Look, we're admittedly biased around the Ars Orbital HQ. Whether the best of times or worst of times, we routinely find comfort in a good book. COVID-19 has changed so much about our day-to-day lives, including some of our entertainment habits around things like gaming or streaming TV and film. But when it comes to precious reading time in between work and busy personal lives, we're continually drawn to the stories that grip us—as grim as some of those may be.
This year's staff summer recommendation/To Be Read list has a few newer releases, plenty of old classics, and a lot of alternate reality/sci-fi. Ars' book tastes remain nothing if not on-brand, meaning we may never get through one of these without Douglas Adams being mentioned. Here's everything, Hitchhiker's Guides and others, we've been escaping to.
Sci-fi fans who enjoy engaging characters and story driven more by human interaction than technical wharrgarbl will enjoy John Scalzi's latest trilogy, The Interdependency. The third book just released last week, and it ties things up neatly—a first, for Scalzi. The Interdependency is an old-school galaxy-spanning empire, with a twist—habitable planets are almost impossibly difficult to find, and in an effort to curtail war, the Interdependency was designed so that no system can survive without trade with the others.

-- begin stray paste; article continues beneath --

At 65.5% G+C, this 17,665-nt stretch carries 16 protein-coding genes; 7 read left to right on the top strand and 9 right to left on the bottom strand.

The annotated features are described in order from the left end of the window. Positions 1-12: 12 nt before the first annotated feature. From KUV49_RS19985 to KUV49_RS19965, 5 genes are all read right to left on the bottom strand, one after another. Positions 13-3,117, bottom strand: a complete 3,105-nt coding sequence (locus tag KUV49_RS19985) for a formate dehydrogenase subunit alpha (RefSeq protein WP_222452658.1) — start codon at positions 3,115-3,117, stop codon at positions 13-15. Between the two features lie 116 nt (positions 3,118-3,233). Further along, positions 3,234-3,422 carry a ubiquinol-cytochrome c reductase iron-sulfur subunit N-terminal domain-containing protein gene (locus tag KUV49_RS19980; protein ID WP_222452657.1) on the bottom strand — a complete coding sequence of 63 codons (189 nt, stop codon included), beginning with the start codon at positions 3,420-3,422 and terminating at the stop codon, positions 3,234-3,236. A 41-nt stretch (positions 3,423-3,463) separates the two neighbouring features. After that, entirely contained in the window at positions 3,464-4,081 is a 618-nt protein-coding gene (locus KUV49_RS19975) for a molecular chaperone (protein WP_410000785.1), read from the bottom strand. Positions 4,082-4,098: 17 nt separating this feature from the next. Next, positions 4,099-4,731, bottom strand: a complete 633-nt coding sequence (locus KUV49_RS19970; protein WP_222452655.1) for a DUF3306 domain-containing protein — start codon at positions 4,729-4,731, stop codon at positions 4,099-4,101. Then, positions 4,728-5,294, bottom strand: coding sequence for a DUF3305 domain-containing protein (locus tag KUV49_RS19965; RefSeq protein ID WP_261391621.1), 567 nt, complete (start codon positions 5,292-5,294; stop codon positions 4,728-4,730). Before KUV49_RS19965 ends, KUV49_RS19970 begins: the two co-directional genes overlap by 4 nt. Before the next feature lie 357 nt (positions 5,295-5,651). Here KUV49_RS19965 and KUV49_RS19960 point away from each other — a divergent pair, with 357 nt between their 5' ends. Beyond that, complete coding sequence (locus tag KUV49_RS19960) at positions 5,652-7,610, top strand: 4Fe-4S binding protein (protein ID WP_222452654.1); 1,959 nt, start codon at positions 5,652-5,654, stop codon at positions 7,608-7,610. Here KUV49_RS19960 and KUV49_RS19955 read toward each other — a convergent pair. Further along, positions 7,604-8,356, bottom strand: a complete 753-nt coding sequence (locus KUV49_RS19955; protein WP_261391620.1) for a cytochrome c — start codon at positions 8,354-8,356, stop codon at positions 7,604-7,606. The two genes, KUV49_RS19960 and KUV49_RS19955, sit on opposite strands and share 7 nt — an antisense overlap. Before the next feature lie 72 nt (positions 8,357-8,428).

This arrangement is fine, until systems begin being inexorably—and permanently—cutting off from access to one another, heralding a collapse of civilization itself. Scalzi lightly channels the kind of wry humor the late, great Douglas Adams was best known for, though never going over-the-top into outright comedy.
If you're looking for something a little further off the beaten path, I've also been enjoying a series called The Murderbot Diaries, by Martha Wells. I'm only a couple of books into the five-book series, but Wells' description of a confused rogue AI in a cyborg body, with absolutely everything designed, maintained, and forcibly supplied by the lowest bidder, is both charming and engaging. The Murderbot has its own desires, needs, and goals—it's just not too clear what those are, beyond doing as half-assed a job as possible in order to leave more time for trashy soap-opera consumption.
—Jim Salter, Technology Reporter
Sci-fi, lots of sci-fi
I read, um, kind of a lot—between 50 and 100 novels a year, most years—and I'm always happy to talk books. In these quarantimes, leaning in and running away seem to be the two big categories in my reading. Sticking to books that were published in the last decade (so leaving out annual comfort re-reads of Lloyd Alexander and Terry Pratchett), I have some thoughts.
If you like motley crews in space: Becky Chambers's Wayfarer series, starting with The Long Way to a Small, Angry Planet. Chambers's books are optimistic, character-driven science fiction; stories about people and how they feel in a strange and exciting future. Soft and cozy reading.
Just this week I also finished the two books to date in Alex White's Salvagers series, starting with A Big Ship at the Edge of the Universe. Motley crew of talented space pirates, but also with magic and a set of moral codes. Zippy reading, genuine fun.